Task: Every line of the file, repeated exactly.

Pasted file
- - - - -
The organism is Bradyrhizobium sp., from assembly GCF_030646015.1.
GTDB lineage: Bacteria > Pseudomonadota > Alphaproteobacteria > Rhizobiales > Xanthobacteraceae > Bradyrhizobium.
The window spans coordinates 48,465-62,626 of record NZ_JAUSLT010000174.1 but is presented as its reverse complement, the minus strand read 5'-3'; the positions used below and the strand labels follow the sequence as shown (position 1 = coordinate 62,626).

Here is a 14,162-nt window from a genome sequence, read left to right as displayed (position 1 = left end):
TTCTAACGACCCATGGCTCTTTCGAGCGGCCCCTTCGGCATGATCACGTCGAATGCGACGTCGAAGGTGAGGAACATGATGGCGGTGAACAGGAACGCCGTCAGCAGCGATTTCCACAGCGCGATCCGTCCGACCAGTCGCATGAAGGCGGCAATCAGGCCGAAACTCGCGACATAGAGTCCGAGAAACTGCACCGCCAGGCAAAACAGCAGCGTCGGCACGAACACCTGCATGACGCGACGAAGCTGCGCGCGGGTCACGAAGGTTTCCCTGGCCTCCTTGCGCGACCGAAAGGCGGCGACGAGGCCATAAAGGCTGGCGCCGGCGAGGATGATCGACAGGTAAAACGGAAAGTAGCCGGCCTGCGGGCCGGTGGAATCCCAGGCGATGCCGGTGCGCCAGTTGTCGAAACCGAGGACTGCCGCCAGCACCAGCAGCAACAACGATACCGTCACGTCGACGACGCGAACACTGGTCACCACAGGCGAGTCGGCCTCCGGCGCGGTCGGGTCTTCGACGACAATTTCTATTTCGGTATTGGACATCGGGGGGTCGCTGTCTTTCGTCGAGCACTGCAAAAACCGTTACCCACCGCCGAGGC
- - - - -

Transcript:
The organism is Bradyrhizobium sp., from assembly GCF_030646015.1.
GTDB lineage: Bacteria > Pseudomonadota > Alphaproteobacteria > Rhizobiales > Xanthobacteraceae > Bradyrhizobium.
The window spans coordinates 48,465-62,626 of record NZ_JAUSLT010000174.1 but is presented as its reverse complement, the minus strand read 5'-3'; the positions used below and the strand labels follow the sequence as shown (position 1 = coordinate 62,626).

Here is a 14,162-nt window from a genome sequence, read left to right as displayed (position 1 = left end):
TTCTAACGACCCATGGCTCTTTCGAGCGGCCCCTTCGGCATGATCACGTCGAATGCGACGTCGAAGGTGAGGAACATGATGGCGGTGAACAGGAACGCCGTCAGCAGCGATTTCCACAGCGCGATCCGTCCGACCAGTCGCATGAAGGCGGCAATCAGGCCGAAACTCGCGACATAGAGTCCGAGAAACTGCACCGCCAGGCAAAACAGCAGCGTCGGCACGAACACCTGCATGACGCGACGAAGCTGCGCGCGGGTCACGAAGGTTTCCCTGGCCTCCTTGCGCGACCGAAAGGCGGCGACGAGGCCATAAAGGCTGGCGCCGGCGAGGATGATCGACAGGTAAAACGGAAAGTAGCCGGCCTGCGGGCCGGTGGAATCCCAGGCGATGCCGGTGCGCCAGTTGTCGAAACCGAGGACTGCCGCCAGCACCAGCAGCAACAACGATACCGTCACGTCGACGACGCGAACACTGGTCACCACAGGCGAGTCGGCCTCCGGCGCGGTCGGGTCTTCGACGACAATTTCTATTTCGGTATTGGACATCGGGGGGTCGCTGTCTTTCGTCGAGCACTGCAAAAACCGTTACCCACCGCCGAGGC